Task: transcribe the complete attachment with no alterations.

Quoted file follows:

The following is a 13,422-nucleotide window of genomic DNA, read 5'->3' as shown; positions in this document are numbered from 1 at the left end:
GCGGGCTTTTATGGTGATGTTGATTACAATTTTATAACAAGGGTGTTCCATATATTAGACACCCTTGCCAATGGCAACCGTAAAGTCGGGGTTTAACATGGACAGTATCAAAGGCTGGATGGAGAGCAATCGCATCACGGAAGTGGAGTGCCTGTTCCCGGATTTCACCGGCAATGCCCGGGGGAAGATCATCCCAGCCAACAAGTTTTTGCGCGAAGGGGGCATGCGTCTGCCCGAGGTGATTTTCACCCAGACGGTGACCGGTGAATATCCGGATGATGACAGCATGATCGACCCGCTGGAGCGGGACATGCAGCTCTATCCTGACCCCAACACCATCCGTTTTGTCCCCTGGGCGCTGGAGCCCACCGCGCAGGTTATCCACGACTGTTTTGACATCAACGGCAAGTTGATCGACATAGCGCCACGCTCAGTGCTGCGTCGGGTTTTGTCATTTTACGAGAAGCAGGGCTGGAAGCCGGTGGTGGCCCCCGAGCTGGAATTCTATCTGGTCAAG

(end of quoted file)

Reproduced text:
The following is a 13,422-nucleotide window of genomic DNA, read 5'->3' as shown; positions in this document are numbered from 1 at the left end:
GCGGGCTTTTATGGTGATGTTGATTACAATTTTATAACAAGGGTGTTCCATATATTAGACACCCTTGCCAATGGCAACCGTAAAGTCGGGGTTTAACATGGACAGTATCAAAGGCTGGATGGAGAGCAATCGCATCACGGAAGTGGAGTGCCTGTTCCCGGATTTCACCGGCAATGCCCGGGGGAAGATCATCCCAGCCAACAAGTTTTTGCGCGAAGGGGGCATGCGTCTGCCCGAGGTGATTTTCACCCAGACGGTGACCGGTGAATATCCGGATGATGACAGCATGATCGACCCGCTGGAGCGGGACATGCAGCTCTATCCTGACCCCAACACCATCCGTTTTGTCCCCTGGGCGCTGGAGCCCACCGCGCAGGTTATCCACGACTGTTTTGACATCAACGGCAAGTTGATCGACATAGCGCCACGCTCAGTGCTGCGTCGGGTTTTGTCATTTTACGAGAAGCAGGGCTGGAAGCCGGTGGTGGCCCCCGAGCTGGAATTCTATCTGGTCAAG